The Four Commanderies of Han were Chinese commanderies located in the north of the Korean Peninsula and part of the Liaodong Peninsula from around the end of the second century BC through the early 4th AD, for the longest lasting. The commanderies were set up to control the populace in the former Gojoseon area as far south as the Han River, with a core area at Lelang near present-day Pyongyang by Emperor Wu of the Han dynasty in early 2nd century BC after his conquest of Wiman Joseon. As such, these commanderies are seen as Chinese colonies by some scholars. Though disputed by North Korean scholars, Western sources generally describe the Lelang Commandery as existing within the Korean peninsula, and extend the rule of the four commanderies as far south as the Han River. However, South Korean scholars assumed its administrative areas to Pyongan and Hwanghae provinces.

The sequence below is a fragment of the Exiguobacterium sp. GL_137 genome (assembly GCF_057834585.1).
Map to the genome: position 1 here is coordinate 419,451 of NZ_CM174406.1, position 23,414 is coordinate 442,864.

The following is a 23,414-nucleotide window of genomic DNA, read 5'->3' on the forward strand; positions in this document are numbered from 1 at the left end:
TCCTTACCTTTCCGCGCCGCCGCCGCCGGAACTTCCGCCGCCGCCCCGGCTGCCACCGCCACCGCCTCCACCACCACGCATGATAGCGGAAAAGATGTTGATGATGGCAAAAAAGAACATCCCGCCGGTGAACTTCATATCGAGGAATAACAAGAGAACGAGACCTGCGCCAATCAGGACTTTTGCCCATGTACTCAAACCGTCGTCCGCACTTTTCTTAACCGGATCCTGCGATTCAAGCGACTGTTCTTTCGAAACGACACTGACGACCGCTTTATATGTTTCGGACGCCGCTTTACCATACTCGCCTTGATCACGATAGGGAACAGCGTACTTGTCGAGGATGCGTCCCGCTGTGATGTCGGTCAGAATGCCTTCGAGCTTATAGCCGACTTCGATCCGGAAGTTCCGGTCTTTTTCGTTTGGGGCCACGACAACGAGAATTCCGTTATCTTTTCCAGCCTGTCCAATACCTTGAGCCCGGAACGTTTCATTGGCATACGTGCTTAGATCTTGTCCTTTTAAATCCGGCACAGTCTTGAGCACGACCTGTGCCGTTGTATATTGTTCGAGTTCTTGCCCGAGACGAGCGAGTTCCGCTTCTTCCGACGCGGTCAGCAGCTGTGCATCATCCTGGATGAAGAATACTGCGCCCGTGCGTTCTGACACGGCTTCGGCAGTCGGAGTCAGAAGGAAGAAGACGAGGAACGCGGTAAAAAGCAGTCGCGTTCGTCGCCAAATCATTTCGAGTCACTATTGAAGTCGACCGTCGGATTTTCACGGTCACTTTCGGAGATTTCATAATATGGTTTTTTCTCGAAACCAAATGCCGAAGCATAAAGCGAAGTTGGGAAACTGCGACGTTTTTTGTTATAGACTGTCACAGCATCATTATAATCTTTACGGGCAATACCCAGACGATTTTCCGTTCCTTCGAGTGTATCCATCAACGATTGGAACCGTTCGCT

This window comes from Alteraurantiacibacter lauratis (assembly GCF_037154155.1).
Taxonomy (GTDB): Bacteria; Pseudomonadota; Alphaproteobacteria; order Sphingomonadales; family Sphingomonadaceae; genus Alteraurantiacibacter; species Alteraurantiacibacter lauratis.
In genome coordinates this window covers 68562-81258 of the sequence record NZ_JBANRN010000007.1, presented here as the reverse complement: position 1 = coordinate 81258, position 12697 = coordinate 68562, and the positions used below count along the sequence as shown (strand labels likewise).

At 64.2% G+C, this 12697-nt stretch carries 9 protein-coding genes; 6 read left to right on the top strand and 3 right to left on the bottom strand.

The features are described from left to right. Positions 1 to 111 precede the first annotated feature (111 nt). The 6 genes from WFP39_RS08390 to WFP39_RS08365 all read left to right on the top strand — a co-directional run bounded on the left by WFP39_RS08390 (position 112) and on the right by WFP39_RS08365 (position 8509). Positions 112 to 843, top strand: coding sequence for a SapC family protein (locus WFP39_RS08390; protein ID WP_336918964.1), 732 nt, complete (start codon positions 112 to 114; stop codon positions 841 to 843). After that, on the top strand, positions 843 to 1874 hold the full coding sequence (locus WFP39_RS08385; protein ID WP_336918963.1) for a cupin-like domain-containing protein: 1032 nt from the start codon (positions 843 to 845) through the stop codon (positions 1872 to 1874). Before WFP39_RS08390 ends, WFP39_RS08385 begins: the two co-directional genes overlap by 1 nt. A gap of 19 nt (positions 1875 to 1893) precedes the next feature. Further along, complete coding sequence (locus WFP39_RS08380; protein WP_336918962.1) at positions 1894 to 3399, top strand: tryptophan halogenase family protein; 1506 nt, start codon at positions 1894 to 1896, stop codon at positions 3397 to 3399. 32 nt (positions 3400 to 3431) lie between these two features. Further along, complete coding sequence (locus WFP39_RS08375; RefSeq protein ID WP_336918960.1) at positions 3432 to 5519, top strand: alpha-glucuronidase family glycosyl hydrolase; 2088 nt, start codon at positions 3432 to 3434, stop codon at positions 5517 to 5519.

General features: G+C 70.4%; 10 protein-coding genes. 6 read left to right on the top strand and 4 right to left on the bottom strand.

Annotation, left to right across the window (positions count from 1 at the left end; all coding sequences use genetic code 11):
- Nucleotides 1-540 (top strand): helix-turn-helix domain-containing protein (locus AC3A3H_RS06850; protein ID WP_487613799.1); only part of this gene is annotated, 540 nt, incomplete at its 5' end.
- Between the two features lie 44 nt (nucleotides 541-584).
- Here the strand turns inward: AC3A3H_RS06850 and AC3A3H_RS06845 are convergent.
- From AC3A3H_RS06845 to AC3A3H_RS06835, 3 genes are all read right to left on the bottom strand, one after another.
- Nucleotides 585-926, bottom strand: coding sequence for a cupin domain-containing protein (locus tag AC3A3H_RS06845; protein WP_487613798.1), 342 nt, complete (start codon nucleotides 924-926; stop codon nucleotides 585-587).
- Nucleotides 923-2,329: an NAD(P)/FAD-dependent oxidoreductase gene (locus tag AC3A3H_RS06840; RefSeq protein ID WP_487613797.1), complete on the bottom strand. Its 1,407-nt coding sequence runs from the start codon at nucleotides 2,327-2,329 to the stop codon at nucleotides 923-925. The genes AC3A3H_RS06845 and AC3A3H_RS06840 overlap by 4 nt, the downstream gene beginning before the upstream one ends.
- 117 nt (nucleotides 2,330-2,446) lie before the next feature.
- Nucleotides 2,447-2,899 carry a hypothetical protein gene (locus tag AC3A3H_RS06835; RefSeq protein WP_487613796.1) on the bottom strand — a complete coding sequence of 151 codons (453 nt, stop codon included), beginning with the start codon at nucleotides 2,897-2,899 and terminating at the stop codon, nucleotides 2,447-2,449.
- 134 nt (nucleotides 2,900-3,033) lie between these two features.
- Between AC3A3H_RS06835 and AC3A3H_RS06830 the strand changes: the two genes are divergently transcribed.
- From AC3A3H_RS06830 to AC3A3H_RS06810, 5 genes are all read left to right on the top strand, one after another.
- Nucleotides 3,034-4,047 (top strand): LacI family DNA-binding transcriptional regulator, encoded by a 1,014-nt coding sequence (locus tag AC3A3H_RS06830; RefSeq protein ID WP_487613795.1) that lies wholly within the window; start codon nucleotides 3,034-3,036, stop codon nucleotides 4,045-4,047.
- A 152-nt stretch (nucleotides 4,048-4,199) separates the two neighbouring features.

Three of the commanderies fell or retreated westward within a few decades, but the Lelang commandery remained as a center of cultural and economic exchange with successive Chinese dynasties for four centuries. At its administrative center in Lelang, the Chinese built what was in essence a Chinese city where the governor, officials, and merchants, and Chinese colonists lived. Their administration had considerable impact on the life of the native population and ultimately the very fabric of Gojoseon society became eroded. Later, Goguryeo, founded in 37 BCE, slowly began conquering the commanderies and eventually absorbed them into its own territory.